Intersectionality and Autoethnography: DeafBlind, DeafDisabled, Deaf and Hard of Hearing-Latinx Children Are the Future

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Carla García-Fernández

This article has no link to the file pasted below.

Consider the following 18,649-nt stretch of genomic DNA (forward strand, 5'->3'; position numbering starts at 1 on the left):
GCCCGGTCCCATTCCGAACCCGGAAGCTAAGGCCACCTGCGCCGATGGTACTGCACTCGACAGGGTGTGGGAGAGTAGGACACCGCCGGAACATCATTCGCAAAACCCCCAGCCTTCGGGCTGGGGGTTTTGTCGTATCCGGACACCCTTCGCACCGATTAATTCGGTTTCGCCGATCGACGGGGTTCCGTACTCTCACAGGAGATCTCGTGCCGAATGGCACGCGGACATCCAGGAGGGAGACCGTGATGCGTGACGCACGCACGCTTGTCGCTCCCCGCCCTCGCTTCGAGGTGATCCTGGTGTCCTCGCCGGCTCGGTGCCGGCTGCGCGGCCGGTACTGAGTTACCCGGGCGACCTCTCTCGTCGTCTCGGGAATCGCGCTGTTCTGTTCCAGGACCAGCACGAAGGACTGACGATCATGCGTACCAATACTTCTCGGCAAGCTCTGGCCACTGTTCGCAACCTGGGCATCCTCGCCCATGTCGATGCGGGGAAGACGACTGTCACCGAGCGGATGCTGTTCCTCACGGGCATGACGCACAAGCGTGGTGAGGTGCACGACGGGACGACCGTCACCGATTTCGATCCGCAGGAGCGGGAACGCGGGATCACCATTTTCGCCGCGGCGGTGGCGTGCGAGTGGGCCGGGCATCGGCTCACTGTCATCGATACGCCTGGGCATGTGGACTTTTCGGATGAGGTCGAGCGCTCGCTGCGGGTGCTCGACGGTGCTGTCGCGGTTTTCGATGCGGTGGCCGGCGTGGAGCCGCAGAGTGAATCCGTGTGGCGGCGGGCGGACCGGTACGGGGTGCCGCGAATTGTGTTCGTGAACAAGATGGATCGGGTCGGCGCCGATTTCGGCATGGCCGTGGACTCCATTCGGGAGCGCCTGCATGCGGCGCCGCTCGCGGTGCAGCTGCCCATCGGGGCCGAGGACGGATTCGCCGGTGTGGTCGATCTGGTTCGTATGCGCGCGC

Deaf-Latinx K–12 students are the largest group of racially minoritized students in the US, lagging far behind the complimentary proportion of Deaf-whites in obtaining degrees. Educational institutions have sustained and reproduced privilege and inequality patterns. This article explores how using Deaf-Latinx Critical Theory (Deaf-LatCrit) in educational research facilitates Deaf-Latinx epistemology, intersectionality, and cultural intuition in autoethnography. It effectively captured how I, a first-generation DeafChicana college student, navigated structural inequity in educational institutions. When extant literature and resources are limited, counter-stories must be included to expand knowledge about issues of educational equity, and promote accountability, decision-making, and action. Autoethnography validates my DeafChicana existence and calls for attention to multiple interlocking issues within the educational system. Deaf-LatCrit and autoethnography provided the platform for me to conduct this study, which derives primarily from my own higher educational experiences. This Deaf-Latinx ethnographic study provided me a valuable tool and a safe outlet to reflect on my academic experiences, and exposed five thematic concerns: raciolinguicism, interpreter quality, classroom exclusion, institutional and structural systems, and professional development. Recommendations are included to help individuals become more aware of unconscious and conscious discriminations so we can together improve support for DeafBlind, DeafDisabled, Deaf, and Hard of Hearing-Latinx students in higher education.

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